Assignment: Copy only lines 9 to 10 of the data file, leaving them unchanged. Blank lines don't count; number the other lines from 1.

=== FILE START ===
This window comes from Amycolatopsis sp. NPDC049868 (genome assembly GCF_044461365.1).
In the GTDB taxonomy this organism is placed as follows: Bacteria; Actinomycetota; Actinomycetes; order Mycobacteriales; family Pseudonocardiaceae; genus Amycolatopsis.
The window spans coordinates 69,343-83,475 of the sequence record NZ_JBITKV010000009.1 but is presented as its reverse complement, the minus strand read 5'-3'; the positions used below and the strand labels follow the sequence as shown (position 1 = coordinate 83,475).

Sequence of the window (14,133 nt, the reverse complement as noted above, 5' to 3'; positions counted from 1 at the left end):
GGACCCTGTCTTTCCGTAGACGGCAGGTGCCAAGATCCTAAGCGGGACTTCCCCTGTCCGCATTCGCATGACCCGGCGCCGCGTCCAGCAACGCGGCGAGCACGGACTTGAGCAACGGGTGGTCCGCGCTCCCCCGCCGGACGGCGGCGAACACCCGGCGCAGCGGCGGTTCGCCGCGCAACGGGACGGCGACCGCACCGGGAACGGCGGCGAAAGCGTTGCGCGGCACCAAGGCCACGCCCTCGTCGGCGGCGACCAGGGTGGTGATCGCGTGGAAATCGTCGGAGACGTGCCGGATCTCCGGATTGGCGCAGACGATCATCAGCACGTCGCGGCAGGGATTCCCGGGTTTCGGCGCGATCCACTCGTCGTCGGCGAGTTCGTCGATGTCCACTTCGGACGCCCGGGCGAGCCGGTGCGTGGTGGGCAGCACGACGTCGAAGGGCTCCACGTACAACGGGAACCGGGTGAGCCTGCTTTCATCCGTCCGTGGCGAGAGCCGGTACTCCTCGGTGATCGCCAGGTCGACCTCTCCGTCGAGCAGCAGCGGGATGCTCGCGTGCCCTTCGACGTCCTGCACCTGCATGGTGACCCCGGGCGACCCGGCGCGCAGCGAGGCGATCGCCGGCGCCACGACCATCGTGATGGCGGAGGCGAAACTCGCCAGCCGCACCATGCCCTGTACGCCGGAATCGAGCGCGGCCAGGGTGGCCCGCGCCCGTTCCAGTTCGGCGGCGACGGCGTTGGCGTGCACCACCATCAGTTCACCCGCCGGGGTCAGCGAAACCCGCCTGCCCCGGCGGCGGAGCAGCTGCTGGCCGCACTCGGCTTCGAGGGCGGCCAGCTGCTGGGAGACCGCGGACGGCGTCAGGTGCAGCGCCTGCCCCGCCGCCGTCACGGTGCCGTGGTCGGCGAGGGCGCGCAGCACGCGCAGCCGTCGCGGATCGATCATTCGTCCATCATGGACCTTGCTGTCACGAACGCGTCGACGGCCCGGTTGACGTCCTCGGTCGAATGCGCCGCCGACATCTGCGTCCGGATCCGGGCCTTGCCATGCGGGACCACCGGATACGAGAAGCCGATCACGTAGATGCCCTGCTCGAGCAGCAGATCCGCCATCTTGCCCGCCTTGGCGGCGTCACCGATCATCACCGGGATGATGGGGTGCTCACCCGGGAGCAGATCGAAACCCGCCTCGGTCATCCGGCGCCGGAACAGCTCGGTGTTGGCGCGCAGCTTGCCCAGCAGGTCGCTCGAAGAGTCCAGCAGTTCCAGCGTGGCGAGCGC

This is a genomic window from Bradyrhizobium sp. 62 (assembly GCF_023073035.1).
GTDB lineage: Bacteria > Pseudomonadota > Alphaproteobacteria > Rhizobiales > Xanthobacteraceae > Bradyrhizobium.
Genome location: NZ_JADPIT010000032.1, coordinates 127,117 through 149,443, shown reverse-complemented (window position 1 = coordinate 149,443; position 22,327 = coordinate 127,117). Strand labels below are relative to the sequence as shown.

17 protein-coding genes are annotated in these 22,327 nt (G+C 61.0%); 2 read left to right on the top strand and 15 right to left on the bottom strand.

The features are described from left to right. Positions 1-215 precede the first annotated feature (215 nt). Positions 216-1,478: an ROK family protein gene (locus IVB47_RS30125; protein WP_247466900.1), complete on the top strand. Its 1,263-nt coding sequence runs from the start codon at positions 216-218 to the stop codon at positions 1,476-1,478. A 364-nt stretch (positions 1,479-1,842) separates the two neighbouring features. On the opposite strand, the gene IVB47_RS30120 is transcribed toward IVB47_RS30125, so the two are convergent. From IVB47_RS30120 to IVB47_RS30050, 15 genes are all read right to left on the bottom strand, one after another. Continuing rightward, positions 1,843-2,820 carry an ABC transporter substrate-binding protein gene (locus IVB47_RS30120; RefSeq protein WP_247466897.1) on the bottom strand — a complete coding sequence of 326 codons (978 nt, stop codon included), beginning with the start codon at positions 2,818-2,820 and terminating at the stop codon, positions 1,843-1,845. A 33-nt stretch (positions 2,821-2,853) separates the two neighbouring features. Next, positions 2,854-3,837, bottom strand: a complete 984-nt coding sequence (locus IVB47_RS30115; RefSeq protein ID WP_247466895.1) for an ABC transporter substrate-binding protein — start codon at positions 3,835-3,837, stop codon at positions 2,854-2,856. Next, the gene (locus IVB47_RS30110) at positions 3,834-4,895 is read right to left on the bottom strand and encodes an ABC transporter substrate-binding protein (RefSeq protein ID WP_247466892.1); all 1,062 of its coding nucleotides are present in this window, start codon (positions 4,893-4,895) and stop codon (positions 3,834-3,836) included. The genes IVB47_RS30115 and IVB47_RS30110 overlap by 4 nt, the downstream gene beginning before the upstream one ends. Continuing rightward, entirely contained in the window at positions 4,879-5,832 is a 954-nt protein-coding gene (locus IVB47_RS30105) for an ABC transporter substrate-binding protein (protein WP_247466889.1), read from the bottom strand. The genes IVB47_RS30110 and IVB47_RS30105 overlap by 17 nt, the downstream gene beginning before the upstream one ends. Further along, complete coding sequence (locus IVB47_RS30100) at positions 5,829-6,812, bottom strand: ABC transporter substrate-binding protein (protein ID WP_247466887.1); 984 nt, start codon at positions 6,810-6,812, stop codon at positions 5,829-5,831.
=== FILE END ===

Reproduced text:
17 protein-coding genes are annotated in these 22,327 nt (G+C 61.0%); 2 read left to right on the top strand and 15 right to left on the bottom strand.

The features are described from left to right. Positions 1-215 precede the first annotated feature (215 nt). Positions 216-1,478: an ROK family protein gene (locus IVB47_RS30125; protein WP_247466900.1), complete on the top strand. Its 1,263-nt coding sequence runs from the start codon at positions 216-218 to the stop codon at positions 1,476-1,478. A 364-nt stretch (positions 1,479-1,842) separates the two neighbouring features. On the opposite strand, the gene IVB47_RS30120 is transcribed toward IVB47_RS30125, so the two are convergent. From IVB47_RS30120 to IVB47_RS30050, 15 genes are all read right to left on the bottom strand, one after another. Continuing rightward, positions 1,843-2,820 carry an ABC transporter substrate-binding protein gene (locus IVB47_RS30120; RefSeq protein WP_247466897.1) on the bottom strand — a complete coding sequence of 326 codons (978 nt, stop codon included), beginning with the start codon at positions 2,818-2,820 and terminating at the stop codon, positions 1,843-1,845. A 33-nt stretch (positions 2,821-2,853) separates the two neighbouring features. Next, positions 2,854-3,837, bottom strand: a complete 984-nt coding sequence (locus IVB47_RS30115; RefSeq protein ID WP_247466895.1) for an ABC transporter substrate-binding protein — start codon at positions 3,835-3,837, stop codon at positions 2,854-2,856. Next, the gene (locus IVB47_RS30110) at positions 3,834-4,895 is read right to left on the bottom strand and encodes an ABC transporter substrate-binding protein (RefSeq protein ID WP_247466892.1); all 1,062 of its coding nucleotides are present in this window, start codon (positions 4,893-4,895) and stop codon (positions 3,834-3,836) included. The genes IVB47_RS30115 and IVB47_RS30110 overlap by 4 nt, the downstream gene beginning before the upstream one ends. Continuing rightward, entirely contained in the window at positions 4,879-5,832 is a 954-nt protein-coding gene (locus IVB47_RS30105) for an ABC transporter substrate-binding protein (protein WP_247466889.1), read from the bottom strand. The genes IVB47_RS30110 and IVB47_RS30105 overlap by 17 nt, the downstream gene beginning before the upstream one ends. Further along, complete coding sequence (locus IVB47_RS30100) at positions 5,829-6,812, bottom strand: ABC transporter substrate-binding protein (protein ID WP_247466887.1); 984 nt, start codon at positions 6,810-6,812, stop codon at positions 5,829-5,831.